Aaron Rodgers' arm has the strength to put more than enough zip on every throw, even if he's on the run or off-balance. Rodgers also has the accuracy to consistently put the ball in receivers' hands, regardless of distance or velocity.

Watch Rodgers on this rollout:

The throw is "only" 30 yards downfield, but it's on the move and from the hash to the sideline. Rodgers launches a tightly spun bullet right from his hand to receiver Randall Cobb's; a few inches in any direction and the pass is likely incomplete.

Instead, it's a touchdown.


Matthew Stafford's Throwing Hand

Matthew Stafford weighed in at the 2009 NFL combine at 6'2" and 225 pounds, per That's three inches shorter and 23 pounds lighter than Newton, he of the prototypical size, whose torso we're borrowing for our ultimate quarterback.

Yet Stafford's 10-inch hands are one-eighth of an inch bigger than Newton's. To further improve his ease and confidence in handling the ball, Stafford does extensive weight training with his throwing hand and arm:

Stafford's disproportionate hand size and strength not only allow him to quickly and easily launch passes from any arm angle, but it greatly improves his ball security. Despite dropping back to pass more often than anyone else, Pro-Football Reference notes Stafford had only the 20th-most fumbles of any quarterback in 2012.

Colin Kaepernick's Non-Throwing Arm

It's the most awesome non-throwing arm in football.


Ben Roethlisberger's Ampullae of Lorenzini

Perhaps Ben Roethlisberger is not hiding ampullae of Lorenzini under his beard. However, like the sharks and other sea predators that possess these electric field-sensing pores, Roethlisberger can detect living things around him without seeing them.

Roethlisberger's ability to sense and escape the pass rush borders on the magical. Watch him elude and evade most of the Baltimore Ravens front seven while keeping his eyes downfield. He could have just gotten away, but instead he throws a touchdown:

This is critical for modern quarterbacks.

In today's NFL, more pass-rushers are coming from more places on the field, and fewer backs and tight ends are being kept in to block them. Quarterbacks have to be able to keep themselves clean with their ability to get rid of the ball—and their ability to keep the defense from touching them.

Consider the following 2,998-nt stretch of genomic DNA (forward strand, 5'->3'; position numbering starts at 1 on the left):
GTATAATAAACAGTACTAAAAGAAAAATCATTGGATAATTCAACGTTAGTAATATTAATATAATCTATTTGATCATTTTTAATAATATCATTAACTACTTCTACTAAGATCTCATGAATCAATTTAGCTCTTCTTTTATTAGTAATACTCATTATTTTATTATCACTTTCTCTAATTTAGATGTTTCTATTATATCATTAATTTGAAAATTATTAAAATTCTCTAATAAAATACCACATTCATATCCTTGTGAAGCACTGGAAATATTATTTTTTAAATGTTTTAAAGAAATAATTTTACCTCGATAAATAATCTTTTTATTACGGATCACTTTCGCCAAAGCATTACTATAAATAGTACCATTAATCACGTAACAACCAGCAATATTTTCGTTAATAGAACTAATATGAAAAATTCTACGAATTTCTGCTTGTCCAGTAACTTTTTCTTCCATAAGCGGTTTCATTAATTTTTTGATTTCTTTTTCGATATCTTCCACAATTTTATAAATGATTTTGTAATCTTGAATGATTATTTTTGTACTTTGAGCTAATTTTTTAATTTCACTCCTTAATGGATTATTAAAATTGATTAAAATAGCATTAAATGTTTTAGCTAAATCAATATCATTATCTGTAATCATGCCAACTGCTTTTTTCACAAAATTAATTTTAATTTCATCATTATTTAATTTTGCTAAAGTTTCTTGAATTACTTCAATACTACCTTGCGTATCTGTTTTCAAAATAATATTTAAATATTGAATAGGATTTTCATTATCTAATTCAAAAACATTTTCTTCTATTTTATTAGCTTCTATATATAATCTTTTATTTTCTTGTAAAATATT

For quarterbacks to not only keep the offense moving but also keep themselves upright, they need the ability to feel the rush and keep away from it.


Peyton Manning's Head

To top it all off, there's only one choice: Peyton Manning's head.

Not the Twitter parody account, but the eyes and brain of the greatest field general of his generation—maybe ever.

Manning has an uncanny ability to break down a defense before the snap. As Chris Brown of Grantland explained extensively, Manning's offense uses a small set of plays designed to key off a defense's alignment and attack accordingly. When Manning gets to the line, he not only knows how he wants to attack the defense, he knows how the defense is going to eventually adjust—and he knows how he'll attack them when they do.

Manning stays two steps ahead of defenses by being a student of the game and a film-room fanatic.

Howard Mudd, the legendary offensive line coach who worked with Manning in Indianapolis, talked to Michael Marot of The Associated Press (via the Fort Wayne News-Sentinel) about Manning's intense study habits.

"[Manning's] preparation has never wavered," said Mudd. "Every single year, his intensity, his preparation is exactly the same—or greater. To me, that is his brilliance.”


The Ultimate Quarterback

With Drew Brees' footwork, Russell Wilson's mobility, Cam Newton's core strength, Aaron Rodgers' throwing arm, Matthew Stafford's throwing hand, Colin Kapernick's non-throwing arm, Ben Roethlisberger's senses and Peyton Manning's head, we have built the ultimate quarterback.

David Rappoccio of has provided an artist's conception of this space-age composite:

Perfectly evolved to attack modern NFL defenses, our apex predator will be impossible to stop. Unfortunately for our salary cap, he's going to cost a lot more than $6 million: